Africa burns a hole in you. That hole may heal but there’ll always be a scar. There isn’t any way to prevent this, except maybe to return to Africa. Of course, then the scar gets ripped open, to have the salve of being home and the acid that is the tragedy and breathlessness of Africa poured over the wound in equal measure.
Africa unwinds the Western mind. Things that should work—clean water, jobs done on time, electricity, roads—don’t. And the things that don’t work in the West—family, time for friends, quiet evenings, healing of the deepest parts of the human soul— do.
I once read that Africa offers the West humanity. It’s true. Even in all the evil of its terrible wars, there is no forgetting that even these proceedings are terribly, fundamentally human. There are no computer-assisted drone attacks in Africa. But it is in Africa, not in the West, where you’ll be asked how you slept last night. It’s in Africa where your neighbor will say his day is only so-so, just in case your day isn’t going as well as his is. It’s in Africa where a friend won’t open your gift to her in front of of you, just in case she’s not perfectly happy with the gift and you’d happen to spot a hint of disappointment in her face.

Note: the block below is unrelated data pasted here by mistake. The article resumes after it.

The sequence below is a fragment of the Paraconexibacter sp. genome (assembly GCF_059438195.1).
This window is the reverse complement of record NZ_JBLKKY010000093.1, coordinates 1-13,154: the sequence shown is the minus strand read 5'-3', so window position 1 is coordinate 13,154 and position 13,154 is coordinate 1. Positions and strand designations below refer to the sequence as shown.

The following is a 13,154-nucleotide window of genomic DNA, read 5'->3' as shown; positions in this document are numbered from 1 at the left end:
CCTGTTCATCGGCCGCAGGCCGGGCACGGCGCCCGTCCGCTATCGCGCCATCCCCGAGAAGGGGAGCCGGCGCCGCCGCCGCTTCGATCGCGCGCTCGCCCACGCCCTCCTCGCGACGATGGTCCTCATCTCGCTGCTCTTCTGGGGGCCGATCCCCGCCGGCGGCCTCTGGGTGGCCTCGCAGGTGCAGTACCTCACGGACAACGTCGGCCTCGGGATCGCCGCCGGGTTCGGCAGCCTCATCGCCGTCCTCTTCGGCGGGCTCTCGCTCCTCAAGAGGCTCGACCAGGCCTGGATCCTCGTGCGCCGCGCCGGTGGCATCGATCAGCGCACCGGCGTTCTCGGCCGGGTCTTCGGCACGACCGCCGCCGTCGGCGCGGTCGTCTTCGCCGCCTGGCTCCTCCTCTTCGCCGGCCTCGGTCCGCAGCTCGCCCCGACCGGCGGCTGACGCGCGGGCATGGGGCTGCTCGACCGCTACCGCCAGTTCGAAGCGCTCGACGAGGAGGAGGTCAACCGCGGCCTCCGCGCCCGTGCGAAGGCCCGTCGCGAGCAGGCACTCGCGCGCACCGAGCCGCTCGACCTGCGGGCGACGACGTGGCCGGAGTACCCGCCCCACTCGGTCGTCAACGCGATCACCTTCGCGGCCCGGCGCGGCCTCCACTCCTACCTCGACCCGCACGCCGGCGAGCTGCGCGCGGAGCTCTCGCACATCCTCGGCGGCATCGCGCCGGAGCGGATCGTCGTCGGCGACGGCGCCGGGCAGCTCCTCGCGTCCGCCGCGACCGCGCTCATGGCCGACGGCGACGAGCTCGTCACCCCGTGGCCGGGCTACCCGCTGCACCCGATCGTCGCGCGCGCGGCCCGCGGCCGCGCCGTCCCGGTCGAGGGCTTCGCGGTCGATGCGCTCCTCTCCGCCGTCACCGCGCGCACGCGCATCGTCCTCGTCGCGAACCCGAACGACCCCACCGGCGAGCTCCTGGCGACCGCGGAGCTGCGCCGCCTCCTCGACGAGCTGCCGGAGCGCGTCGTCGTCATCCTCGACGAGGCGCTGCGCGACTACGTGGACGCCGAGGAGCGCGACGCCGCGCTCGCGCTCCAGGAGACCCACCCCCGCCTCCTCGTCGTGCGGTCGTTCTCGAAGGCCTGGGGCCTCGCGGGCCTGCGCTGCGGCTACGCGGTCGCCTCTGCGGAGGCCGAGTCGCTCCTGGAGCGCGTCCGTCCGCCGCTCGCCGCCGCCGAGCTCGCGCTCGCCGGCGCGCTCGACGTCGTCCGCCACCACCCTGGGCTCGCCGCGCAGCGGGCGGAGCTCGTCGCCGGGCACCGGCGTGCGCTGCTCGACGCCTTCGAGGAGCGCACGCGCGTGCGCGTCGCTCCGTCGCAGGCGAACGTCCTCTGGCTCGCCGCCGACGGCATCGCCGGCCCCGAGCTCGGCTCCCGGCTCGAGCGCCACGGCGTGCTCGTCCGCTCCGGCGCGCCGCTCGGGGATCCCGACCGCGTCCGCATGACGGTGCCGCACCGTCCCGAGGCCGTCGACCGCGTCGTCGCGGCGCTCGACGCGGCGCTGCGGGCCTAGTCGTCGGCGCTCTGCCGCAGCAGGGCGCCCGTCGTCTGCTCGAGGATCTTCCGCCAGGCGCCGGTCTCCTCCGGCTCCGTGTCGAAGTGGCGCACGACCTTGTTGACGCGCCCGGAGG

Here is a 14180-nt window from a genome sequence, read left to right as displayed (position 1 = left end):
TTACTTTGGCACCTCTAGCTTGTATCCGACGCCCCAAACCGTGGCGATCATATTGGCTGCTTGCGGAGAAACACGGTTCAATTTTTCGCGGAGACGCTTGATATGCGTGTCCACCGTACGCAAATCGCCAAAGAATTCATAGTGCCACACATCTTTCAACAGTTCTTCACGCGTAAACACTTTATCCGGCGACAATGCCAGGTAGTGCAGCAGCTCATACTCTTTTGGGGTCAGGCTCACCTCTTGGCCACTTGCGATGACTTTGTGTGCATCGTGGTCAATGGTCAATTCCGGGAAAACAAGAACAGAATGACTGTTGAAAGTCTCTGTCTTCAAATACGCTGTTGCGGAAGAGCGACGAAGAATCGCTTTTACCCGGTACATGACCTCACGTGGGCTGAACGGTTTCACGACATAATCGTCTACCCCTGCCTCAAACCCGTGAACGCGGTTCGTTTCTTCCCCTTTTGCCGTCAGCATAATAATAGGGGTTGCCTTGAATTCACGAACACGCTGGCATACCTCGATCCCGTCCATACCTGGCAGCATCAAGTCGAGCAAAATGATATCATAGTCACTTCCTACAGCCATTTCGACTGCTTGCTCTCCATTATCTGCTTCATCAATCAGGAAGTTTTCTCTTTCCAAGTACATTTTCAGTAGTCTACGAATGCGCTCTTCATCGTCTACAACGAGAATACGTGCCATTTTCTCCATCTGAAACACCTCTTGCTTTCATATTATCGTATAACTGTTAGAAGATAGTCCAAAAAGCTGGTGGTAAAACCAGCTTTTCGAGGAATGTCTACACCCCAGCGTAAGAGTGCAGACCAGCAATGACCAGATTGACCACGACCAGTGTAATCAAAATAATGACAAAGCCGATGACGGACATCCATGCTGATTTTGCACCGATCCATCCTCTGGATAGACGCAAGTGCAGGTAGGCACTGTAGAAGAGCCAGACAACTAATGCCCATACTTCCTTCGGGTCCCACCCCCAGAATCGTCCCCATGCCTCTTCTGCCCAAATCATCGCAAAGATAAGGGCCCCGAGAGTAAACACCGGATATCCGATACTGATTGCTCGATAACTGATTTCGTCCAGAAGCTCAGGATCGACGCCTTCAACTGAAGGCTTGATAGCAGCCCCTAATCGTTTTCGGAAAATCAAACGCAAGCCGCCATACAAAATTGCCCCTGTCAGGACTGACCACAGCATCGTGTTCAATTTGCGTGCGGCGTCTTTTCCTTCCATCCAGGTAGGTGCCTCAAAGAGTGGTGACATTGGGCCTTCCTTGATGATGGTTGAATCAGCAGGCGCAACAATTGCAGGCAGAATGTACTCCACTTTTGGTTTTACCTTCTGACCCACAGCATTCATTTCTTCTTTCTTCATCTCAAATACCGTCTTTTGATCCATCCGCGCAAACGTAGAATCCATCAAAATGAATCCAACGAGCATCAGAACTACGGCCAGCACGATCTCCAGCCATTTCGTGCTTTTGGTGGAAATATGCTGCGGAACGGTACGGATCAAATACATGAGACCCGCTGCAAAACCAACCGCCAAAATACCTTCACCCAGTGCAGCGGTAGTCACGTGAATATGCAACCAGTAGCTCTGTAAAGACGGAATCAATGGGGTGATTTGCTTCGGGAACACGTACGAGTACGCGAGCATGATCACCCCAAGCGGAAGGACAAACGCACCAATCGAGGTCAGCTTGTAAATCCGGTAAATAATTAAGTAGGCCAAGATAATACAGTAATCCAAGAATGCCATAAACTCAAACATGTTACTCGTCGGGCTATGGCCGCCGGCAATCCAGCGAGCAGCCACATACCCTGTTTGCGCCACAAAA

Africa may not always be humane, but it is always human.